ICD-10 Diagnosis Code S61.401S

Unspecified open wound of right hand, sequela

Diagnosis Code S61.401S

ICD-10: S61.401S
Short Description: Unspecified open wound of right hand, sequela
Long Description: Unspecified open wound of right hand, sequela
This is the 2018 version of the ICD-10-CM diagnosis code S61.401S

Valid for Submission
The code S61.401S is valid for submission for HIPAA-covered transactions.

Code Classification
  • Injury, poisoning and certain other consequences of external causes (S00–T98)
    • Injuries to the wrist, hand and fingers (S60-S69)
      • Open wound of wrist, hand and fingers (S61)

Information for Medical Professionals

Diagnostic Related Groups
The diagnosis code S61.401S is grouped in the following Diagnostic Related Group(s) (MS-DRG V34.0)

  • 604 - TRAUMA TO THE SKIN, SUBCUTANEOUS TISSUE AND BREAST WITH MCC
  • 605 - TRAUMA TO THE SKIN, SUBCUTANEOUS TISSUE AND BREAST WITHOUT MCC

Convert to ICD-9 Additional informationCallout TooltipGeneral Equivalence Map
The ICD-10 and ICD-9 GEMs are used to facilitate linking between the diagnosis codes in ICD-9-CM and the new ICD-10-CM code set. The GEMs are the raw material from which providers, health information vendors and payers can derive specific applied mappings to meet their needs.

Present on Admission (POA) Additional informationCallout TooltipPresent on Admission
The Present on Admission (POA) indicator is used for diagnosis codes included in claims involving inpatient admissions to general acute care hospitals. POA indicators must be reported to CMS on each claim to facilitate the grouping of diagnoses codes into the proper Diagnostic Related Groups (DRG). CMS publishes a listing of specific diagnosis codes that are exempt from the POA reporting requirement.

The code S61.401S is exempt from POA reporting.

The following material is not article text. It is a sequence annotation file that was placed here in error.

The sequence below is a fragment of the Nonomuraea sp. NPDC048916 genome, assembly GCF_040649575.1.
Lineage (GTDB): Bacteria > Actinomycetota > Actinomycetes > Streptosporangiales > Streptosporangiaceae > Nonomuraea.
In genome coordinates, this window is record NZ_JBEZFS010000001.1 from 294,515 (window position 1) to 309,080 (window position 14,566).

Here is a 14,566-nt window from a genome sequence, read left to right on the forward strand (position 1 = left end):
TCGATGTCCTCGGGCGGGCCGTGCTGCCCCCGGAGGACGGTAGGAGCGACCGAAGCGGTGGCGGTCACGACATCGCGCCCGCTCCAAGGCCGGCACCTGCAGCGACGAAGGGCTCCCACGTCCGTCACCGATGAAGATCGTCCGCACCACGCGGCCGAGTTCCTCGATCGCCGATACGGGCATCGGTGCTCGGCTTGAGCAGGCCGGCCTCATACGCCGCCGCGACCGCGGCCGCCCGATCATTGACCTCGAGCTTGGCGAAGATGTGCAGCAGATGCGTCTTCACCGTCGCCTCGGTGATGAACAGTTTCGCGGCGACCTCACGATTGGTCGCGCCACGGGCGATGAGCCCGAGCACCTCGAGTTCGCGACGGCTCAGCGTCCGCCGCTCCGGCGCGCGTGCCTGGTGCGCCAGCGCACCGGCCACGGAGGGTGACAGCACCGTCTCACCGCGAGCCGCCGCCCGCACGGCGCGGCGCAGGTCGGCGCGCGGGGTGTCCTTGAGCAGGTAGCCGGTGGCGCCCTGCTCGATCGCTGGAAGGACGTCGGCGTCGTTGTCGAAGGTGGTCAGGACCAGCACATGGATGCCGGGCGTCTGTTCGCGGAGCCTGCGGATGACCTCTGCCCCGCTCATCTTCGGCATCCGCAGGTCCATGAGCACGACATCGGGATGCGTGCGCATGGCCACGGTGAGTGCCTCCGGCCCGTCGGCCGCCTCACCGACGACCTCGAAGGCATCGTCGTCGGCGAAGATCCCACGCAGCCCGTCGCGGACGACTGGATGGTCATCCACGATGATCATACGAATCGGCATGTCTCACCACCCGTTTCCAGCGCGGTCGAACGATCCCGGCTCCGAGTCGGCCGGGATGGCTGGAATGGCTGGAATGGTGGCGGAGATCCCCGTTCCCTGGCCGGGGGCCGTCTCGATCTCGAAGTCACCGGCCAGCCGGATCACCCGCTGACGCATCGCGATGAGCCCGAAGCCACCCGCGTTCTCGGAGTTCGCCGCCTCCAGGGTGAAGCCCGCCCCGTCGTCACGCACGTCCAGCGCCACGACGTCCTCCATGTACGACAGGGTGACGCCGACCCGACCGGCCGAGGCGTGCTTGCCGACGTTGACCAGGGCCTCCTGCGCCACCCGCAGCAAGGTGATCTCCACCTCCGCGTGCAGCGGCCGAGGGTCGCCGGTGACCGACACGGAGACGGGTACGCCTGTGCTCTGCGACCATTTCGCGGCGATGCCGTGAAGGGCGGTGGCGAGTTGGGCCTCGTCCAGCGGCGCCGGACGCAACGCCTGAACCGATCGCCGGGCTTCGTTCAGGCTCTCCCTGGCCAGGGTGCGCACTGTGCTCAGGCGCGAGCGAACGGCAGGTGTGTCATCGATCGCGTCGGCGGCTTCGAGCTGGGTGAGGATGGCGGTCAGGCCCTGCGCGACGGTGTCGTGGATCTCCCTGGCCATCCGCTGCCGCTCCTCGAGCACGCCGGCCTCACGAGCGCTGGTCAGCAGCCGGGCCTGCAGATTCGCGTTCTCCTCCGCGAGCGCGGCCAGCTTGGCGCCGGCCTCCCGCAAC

Synonyms
  • Fracture of base of fifth metacarpal
  • Fracture of neck of fifth metacarpal
  • Open fracture finger metacarpal neck
  • Open fracture of base of fifth metacarpal bone
  • Open fracture of base of fifth metacarpal bone of right hand
  • Open fracture of base of metacarpal bone of right thumb
  • Open fracture of base of thumb
  • Open fracture of fifth metacarpal bone
  • Open fracture of fifth metacarpal bone
  • Open fracture of fifth metacarpal bone
  • Open fracture of fifth metacarpal bone of right hand
  • Open fracture of fourth metacarpal bone
  • Open fracture of fourth metacarpal bone of right hand
  • Open fracture of metacarpal bone of right thumb
  • Open fracture of neck of fifth metacarpal bone
  • Open fracture of neck of fifth metacarpal bone of right hand
  • Open fracture of neck of metacarpal bone
  • Open fracture of right hand
  • Open fracture of second metacarpal bone
  • Open fracture of second metacarpal bone
  • Open fracture of second metacarpal bone of right hand
  • Open fracture of shaft of metacarpal bone
  • Open fracture of shaft of metacarpal bone
  • Open fracture of shaft of metacarpal bone
  • Open fracture of shaft of metacarpal bone of right hand
  • Open fracture of shaft of metacarpus of right thumb
  • Open fracture of shaft of second metacarpal bone
  • Open fracture of shaft of second metacarpal bone of right hand
  • Open fracture thumb metacarpal shaft

Information for Patients


Wounds and Injuries

Also called: Traumatic injuries

An injury is damage to your body. It is a general term that refers to harm caused by accidents, falls, hits, weapons, and more. In the U.S., millions of people injure themselves every year. These injuries range from minor to life-threatening. Injuries can happen at work or play, indoors or outdoors, driving a car, or walking across the street.

Wounds are injuries that break the skin or other body tissues. They include cuts, scrapes, scratches, and punctured skin. They often happen because of an accident, but surgery, sutures, and stitches also cause wounds. Minor wounds usually aren't serious, but it is important to clean them. Serious and infected wounds may require first aid followed by a visit to your doctor. You should also seek attention if the wound is deep, you cannot close it yourself, you cannot stop the bleeding or get the dirt out, or it does not heal.

Other common types of injuries include

  • Animal bites
  • Bruises
  • Burns
  • Dislocations
  • Electrical injuries
  • Fractures
  • Sprains and strains

  • Bleeding (Medical Encyclopedia)
  • Crush injury (Medical Encyclopedia)
  • Cuts and puncture wounds (Medical Encyclopedia)
  • Electrical injury (Medical Encyclopedia)
  • Gunshot wounds -- aftercare (Medical Encyclopedia)
  • How wounds heal (Medical Encyclopedia)
  • Laceration - sutures or staples - at home (Medical Encyclopedia)
  • Lacerations - liquid bandage (Medical Encyclopedia)
  • Surgical wound care (Medical Encyclopedia)
  • Surgical wound infection - treatment (Medical Encyclopedia)
  • Wet to dry dressing changes (Medical Encyclopedia)
  • Wound care centers (Medical Encyclopedia)


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